Whereas with visual encoding the amygdala of the brain does much of the encoding without a lot of conscious thought going into the process, semantic encoding, memory storage and retrieval often require conscious thought. We have to create the memories.
The area of the brain involved in semantic encoding is the left inferior prefrontal cortex, areas that are sometimes referred to by the numbers 45, 46 and 47. This also seems to be the portion of the brain where semantic memories are stored. MRIs show increased activity in the area when the new memories are being encoded and also show activity when the memories are being retrieved, although there is less activity during the retrieval than during the encoding phase.
Memory Storage Processes
Scientists agree that memory storage and retrieval cannot occur without the encoding process. They don’t always agree on the storage process specifically. There are a number of memory models, but most make use of the concepts of short and long-term memory.
If you see a word right now, you should be able to recall it in 20-30 seconds. After that, you may have difficulty retrieving the word, unless it has been transferred to long-term storage, which may require an additional encoding process.
Studies concerning memory storage and retrieval indicate that the three encoding processes may go on nearly simultaneously and that a person can make a conscious effort to use all three types of encoding when attempting to memorize or learn.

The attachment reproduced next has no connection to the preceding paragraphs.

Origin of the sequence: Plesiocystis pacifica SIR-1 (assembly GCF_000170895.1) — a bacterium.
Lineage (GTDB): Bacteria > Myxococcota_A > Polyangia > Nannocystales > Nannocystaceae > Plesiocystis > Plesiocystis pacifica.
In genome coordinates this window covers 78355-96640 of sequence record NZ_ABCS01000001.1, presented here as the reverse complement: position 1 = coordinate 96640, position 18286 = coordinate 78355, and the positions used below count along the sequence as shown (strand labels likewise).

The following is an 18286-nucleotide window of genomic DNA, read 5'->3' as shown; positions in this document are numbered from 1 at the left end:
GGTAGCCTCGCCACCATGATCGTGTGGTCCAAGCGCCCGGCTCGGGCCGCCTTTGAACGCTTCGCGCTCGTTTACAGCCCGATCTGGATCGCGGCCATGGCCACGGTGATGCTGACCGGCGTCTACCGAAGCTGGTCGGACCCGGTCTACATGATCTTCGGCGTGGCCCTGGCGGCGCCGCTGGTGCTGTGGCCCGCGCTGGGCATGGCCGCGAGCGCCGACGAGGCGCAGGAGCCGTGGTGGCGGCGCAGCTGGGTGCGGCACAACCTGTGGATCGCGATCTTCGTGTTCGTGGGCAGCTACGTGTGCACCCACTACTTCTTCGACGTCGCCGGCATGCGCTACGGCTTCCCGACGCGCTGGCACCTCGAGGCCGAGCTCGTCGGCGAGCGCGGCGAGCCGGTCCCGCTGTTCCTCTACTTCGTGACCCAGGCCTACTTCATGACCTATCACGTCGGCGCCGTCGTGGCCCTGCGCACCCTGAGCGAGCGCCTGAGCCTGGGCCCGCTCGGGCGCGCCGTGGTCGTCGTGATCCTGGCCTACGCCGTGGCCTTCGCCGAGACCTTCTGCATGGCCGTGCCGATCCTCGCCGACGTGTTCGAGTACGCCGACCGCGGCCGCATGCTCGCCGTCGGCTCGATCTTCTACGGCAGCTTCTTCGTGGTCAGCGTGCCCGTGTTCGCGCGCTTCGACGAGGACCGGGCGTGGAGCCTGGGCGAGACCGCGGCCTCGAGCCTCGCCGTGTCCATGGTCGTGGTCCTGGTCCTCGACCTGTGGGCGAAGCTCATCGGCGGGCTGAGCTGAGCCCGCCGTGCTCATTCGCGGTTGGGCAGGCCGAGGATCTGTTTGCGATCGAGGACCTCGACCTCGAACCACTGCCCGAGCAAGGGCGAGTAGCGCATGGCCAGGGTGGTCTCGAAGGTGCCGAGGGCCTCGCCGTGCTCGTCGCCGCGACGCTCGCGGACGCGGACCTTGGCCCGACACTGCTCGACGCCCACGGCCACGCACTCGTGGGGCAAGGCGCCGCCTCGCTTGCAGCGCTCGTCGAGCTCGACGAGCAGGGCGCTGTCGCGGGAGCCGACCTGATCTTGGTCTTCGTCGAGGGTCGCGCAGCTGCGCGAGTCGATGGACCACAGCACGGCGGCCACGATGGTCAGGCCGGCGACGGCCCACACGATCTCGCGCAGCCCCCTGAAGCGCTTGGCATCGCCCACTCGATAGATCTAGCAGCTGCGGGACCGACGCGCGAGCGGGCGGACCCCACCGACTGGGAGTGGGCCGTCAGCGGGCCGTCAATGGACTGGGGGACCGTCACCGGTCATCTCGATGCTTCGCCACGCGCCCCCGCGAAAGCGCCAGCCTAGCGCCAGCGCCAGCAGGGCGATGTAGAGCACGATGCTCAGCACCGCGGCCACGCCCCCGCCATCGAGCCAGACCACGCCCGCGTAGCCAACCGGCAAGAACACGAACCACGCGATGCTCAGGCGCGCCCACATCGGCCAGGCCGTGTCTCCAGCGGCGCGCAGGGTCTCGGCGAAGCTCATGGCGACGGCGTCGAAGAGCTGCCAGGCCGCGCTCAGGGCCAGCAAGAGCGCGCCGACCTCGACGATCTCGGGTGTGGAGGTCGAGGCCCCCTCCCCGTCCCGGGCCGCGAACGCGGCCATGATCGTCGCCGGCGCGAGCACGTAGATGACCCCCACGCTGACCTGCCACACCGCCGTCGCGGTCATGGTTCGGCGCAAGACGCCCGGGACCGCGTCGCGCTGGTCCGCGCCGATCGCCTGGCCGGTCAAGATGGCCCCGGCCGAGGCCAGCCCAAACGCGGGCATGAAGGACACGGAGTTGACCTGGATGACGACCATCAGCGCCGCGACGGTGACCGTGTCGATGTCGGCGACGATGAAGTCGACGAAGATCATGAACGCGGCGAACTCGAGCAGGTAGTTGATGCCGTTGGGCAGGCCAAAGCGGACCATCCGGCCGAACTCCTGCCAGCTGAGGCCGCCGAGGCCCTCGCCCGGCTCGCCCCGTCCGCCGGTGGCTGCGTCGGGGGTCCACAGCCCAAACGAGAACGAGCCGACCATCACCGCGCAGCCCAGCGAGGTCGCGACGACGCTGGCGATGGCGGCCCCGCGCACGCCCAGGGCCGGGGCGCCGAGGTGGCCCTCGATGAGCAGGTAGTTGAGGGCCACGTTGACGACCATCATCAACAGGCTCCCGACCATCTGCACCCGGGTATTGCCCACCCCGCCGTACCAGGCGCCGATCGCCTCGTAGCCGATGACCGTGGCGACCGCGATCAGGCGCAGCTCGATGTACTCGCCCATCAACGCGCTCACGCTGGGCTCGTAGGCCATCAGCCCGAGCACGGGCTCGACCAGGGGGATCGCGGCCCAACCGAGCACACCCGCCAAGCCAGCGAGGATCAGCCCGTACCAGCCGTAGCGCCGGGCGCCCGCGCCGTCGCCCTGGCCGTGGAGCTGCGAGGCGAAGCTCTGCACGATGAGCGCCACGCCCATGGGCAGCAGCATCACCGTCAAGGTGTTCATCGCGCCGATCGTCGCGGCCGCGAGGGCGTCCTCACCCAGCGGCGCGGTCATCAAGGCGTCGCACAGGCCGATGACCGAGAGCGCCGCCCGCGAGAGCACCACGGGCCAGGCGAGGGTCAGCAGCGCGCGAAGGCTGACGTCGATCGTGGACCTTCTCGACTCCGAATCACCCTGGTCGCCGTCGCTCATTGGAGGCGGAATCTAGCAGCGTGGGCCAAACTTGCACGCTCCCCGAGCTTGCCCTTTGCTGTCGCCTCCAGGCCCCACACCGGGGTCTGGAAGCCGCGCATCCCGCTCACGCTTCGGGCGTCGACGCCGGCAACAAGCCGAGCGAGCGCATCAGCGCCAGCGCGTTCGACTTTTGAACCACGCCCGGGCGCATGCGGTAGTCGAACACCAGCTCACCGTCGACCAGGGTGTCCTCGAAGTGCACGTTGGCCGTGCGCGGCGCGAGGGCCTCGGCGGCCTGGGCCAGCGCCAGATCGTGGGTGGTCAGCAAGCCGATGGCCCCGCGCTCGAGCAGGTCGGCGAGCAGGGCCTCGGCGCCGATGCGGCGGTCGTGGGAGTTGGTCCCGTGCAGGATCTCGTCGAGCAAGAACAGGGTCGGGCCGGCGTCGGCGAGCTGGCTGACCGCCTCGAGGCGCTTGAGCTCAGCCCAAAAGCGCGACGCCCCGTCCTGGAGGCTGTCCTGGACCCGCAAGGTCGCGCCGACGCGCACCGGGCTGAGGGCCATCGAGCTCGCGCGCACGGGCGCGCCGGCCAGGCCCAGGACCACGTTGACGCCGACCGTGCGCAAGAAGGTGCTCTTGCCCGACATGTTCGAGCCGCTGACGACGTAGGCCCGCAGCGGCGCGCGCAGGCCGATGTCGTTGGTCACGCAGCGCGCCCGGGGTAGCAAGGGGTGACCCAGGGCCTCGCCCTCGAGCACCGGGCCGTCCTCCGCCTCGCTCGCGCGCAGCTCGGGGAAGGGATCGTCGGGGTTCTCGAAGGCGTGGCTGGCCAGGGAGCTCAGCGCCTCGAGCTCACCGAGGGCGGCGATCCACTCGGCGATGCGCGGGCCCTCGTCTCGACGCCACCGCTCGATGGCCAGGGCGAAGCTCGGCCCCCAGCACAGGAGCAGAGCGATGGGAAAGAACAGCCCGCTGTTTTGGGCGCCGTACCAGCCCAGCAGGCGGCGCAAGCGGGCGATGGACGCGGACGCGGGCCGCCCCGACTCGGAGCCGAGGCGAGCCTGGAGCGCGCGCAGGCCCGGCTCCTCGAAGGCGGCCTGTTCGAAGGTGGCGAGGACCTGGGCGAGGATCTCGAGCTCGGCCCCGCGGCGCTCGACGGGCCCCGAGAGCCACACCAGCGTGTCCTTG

You see a word (visual). You understand what it means (semantic). You say it aloud (auditory).
As already discussed, different parts of the brain are involved in each of the three encoding processes. There may be some overlap, which is why more than one type of encoding may go on simultaneously.
The memories also seem to be stored in different parts of the brain. For example, the semantic memories seem to be stored in areas 45, 46 and 47.
Research has shown that when a person makes an effort to use visual, semantic and auditory processes, it is easier for them to recall the information later. It is believed that the same information is stored in various parts of the brain, based on how it was encoded or based on the senses used. It is easier to retrieve the information, because multiple copies of it exist. In addition, multiple associations have been tied to the specific memory which strengthen the associative links to it.
Of course, that’s just one theory about encoding, memory storage and retrieval. While this explanation has been